December 14, 2011 08:00 ET

Consumers in All 50 States Reduce Credit Card Debt in 2011, According to

Credit Scores Remain Stable in November

SAN FRANCISCO, CA--(Marketwire - Dec 14, 2011) -, the consumer's credit advocate, today released its U.S. Credit Score Climate Report with trend data for November 2011. Since January, credit card debt has fallen nearly 10 percent nationally to $6,503. Additionally, while all 50 states showed reduced credit card debt, the states that decreased their debt the most include:

  • Mississippi - down 16 percent to $5,362
  • Alabama - down 14 percent to $5,750
  • Kentucky, New Hampshire, Rhode Island and West Virginia - down 13 percent to $6,151, $7,464, $6,090 and $5,956 respectively

Nationally, credit scores remain unchanged from last month at 661, but have fallen five points since January. The states that had the highest credit scores in November include California (680), New Jersey (679), Massachusetts (678), and Utah (675). Mississippi (621), South Carolina (635) and Arkansas (635) posted the lowest scores.

"While it's a good sign that credit card debt is down since the beginning of the year, this trend is not likely to continue as the holiday season progresses and more consumers put their purchases on their credit cards," said Ken Lin, CEO of

In November, the average consumer with an account had:

  • $175,070 in home mortgage loans - down three percent since January
  • $47,911 in home equity debt - down three percent since January
  • $15,370 in auto loans - up four percent since January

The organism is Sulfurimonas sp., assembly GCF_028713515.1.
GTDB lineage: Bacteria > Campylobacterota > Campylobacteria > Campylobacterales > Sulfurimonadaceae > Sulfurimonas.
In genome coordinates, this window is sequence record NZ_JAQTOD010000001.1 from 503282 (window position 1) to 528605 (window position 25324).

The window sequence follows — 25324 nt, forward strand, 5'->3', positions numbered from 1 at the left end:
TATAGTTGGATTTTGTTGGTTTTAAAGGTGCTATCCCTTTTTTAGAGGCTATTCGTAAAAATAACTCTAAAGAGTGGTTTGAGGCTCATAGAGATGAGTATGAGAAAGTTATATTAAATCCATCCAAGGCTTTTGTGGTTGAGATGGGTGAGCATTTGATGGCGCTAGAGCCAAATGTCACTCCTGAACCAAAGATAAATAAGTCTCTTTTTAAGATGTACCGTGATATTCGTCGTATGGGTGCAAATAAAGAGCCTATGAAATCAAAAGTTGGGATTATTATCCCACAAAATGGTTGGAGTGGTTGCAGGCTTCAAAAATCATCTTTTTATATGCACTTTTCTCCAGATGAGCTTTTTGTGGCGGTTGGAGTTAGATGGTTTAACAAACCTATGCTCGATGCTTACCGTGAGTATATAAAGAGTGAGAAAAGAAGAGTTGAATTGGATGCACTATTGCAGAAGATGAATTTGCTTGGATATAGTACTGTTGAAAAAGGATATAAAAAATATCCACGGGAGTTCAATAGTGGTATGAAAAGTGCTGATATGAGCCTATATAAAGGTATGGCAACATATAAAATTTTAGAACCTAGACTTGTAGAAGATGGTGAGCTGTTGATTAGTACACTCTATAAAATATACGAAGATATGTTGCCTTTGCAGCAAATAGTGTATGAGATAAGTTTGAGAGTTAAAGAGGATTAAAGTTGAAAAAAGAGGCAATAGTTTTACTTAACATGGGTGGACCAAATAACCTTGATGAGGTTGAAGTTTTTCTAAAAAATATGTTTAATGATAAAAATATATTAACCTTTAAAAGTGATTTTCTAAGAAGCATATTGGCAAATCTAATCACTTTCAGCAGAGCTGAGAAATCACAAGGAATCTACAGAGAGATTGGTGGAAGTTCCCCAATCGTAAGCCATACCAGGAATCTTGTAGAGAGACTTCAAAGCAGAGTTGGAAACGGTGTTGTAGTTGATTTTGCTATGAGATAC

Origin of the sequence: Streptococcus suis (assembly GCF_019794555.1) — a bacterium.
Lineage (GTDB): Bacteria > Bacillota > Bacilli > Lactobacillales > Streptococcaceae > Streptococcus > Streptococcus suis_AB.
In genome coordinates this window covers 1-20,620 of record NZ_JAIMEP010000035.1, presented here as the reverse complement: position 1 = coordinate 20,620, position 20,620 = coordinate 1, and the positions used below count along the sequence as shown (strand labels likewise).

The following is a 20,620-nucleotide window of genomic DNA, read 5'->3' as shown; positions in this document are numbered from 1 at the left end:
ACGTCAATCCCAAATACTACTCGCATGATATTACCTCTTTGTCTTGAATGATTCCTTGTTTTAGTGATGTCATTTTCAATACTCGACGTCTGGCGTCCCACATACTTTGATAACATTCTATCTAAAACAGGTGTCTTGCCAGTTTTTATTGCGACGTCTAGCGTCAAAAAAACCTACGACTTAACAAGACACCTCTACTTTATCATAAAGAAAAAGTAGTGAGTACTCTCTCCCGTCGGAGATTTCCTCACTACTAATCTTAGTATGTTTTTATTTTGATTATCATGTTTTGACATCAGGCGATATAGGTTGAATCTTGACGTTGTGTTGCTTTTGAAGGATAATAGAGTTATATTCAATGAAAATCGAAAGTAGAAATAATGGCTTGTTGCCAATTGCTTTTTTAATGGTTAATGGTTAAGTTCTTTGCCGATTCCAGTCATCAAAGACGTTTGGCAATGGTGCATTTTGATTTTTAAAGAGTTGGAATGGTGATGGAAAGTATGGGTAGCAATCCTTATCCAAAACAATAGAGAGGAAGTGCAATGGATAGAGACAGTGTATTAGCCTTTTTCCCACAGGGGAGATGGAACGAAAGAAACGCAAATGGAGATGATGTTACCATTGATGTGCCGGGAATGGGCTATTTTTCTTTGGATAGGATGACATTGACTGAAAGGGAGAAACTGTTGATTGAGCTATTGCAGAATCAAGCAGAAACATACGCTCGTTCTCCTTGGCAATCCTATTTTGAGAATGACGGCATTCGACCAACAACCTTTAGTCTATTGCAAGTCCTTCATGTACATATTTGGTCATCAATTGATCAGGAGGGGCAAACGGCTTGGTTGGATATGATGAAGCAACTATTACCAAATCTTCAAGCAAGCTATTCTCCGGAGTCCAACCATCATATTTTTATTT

Six states increased their auto loan debt by more than the national average including West Virginia by nine percent to $18,252 and Hawaii by eight percent to $16,177. Idaho ($15,197), Massachusetts ($13,756), Minnesota ($13,676) and Pennsylvania ($14,845) all increased their auto loan debt by five percent.

In addition this month, took a look at the relationship between debt and credit scores and how it changes during a person's lifetime. As credit history lengthens, credit scores typically increase and debt also increases significantly for consumers in their 30s and 40s, as they take on more debt, primarily due to a home mortgage.

Each month, the U.S. Consumer Credit Score Climate Report compares the current credit scores of its user base with previous scores pulled at least 30 days prior and no more than 90 days prior to the stated month. This month's report includes a comparison of more than 309,678 user scores.

About provides more than 3.5 million consumers with free credit scores to help them realize the everyday cost savings of having good credit by offering personalized savings recommendations for credit cards, student, auto, mortgage and home equity loans. It also provides financial education and tools such as the Free Credit Report Card, Credit Score Simulator and Credit Card Statistics to empower consumers. To learn more, visit

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